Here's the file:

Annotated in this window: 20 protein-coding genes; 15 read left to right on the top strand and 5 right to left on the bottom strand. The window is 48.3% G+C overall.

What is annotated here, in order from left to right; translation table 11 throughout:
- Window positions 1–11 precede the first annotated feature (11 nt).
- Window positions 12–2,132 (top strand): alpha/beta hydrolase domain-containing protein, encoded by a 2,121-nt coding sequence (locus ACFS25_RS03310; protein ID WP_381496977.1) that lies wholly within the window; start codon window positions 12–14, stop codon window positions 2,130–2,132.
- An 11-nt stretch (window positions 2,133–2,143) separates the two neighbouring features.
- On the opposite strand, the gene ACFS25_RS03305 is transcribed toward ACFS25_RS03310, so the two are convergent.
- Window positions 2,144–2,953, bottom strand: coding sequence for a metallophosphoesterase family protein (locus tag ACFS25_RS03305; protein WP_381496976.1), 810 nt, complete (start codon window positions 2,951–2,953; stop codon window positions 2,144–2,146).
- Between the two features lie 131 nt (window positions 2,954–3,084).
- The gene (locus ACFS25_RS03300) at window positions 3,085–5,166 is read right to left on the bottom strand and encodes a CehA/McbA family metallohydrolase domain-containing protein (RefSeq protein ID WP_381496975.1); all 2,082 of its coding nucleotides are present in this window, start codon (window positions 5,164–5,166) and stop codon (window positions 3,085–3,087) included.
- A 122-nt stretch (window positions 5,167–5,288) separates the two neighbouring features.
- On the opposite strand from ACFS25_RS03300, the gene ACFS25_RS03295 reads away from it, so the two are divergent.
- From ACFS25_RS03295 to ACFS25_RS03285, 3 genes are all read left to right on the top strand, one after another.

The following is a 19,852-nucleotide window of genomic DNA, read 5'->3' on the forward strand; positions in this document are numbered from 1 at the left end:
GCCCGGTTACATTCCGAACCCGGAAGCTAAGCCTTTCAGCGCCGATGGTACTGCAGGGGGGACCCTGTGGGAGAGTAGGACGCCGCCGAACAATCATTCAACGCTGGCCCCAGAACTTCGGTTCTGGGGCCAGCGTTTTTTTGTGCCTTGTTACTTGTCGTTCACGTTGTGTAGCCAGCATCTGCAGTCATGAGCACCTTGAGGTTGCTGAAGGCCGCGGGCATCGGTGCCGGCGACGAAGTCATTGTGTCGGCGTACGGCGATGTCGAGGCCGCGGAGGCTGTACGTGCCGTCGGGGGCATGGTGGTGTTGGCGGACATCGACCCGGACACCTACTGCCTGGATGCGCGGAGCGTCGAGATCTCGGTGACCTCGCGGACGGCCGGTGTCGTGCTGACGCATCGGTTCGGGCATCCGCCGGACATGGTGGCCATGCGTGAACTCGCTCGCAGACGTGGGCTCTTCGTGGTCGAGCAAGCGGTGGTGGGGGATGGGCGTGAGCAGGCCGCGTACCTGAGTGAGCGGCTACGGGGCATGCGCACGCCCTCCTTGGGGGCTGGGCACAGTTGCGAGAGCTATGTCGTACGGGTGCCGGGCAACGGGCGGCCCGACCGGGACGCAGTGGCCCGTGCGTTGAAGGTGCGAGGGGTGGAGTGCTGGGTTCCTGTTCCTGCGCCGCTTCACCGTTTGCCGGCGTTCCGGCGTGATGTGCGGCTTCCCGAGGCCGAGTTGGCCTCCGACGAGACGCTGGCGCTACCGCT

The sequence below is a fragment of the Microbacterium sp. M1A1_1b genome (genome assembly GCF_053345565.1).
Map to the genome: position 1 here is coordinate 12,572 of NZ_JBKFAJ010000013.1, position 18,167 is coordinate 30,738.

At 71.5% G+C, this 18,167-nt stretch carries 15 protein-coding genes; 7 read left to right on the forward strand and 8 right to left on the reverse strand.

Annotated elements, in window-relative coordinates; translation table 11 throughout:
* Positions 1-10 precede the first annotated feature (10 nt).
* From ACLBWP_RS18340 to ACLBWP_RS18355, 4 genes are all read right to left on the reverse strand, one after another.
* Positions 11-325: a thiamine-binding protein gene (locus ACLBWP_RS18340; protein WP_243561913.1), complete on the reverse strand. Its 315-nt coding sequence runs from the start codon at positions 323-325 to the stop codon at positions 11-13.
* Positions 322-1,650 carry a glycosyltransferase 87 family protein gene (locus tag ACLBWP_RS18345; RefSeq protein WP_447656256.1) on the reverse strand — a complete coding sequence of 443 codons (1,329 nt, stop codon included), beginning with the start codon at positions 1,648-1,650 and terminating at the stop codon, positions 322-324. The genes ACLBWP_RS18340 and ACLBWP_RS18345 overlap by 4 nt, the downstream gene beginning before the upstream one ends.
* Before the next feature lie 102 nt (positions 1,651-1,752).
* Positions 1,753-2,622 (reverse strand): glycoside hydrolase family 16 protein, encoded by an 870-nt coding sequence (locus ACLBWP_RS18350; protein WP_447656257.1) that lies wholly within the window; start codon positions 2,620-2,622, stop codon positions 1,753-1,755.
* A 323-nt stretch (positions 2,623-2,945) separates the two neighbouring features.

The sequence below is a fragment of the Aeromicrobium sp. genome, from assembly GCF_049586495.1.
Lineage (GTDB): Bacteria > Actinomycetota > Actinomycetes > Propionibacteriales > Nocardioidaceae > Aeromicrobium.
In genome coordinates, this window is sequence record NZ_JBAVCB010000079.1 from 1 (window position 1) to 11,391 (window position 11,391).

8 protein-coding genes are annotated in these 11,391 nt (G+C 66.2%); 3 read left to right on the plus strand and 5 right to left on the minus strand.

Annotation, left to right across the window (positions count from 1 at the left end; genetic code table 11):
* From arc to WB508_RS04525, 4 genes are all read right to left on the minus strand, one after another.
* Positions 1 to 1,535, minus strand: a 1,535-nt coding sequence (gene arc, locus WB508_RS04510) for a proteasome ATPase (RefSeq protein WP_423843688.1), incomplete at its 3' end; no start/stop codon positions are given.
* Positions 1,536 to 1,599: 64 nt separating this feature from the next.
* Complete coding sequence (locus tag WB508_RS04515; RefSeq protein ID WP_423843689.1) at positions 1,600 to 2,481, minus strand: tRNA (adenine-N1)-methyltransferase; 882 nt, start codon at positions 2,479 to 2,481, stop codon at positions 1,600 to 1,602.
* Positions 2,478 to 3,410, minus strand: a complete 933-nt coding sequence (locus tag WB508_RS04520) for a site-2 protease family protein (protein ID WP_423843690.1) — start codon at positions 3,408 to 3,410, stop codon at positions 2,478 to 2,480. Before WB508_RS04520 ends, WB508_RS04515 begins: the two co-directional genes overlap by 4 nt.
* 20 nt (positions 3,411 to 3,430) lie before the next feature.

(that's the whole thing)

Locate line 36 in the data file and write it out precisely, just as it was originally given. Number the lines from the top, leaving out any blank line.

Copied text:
* 20 nt (positions 3,411 to 3,430) lie before the next feature.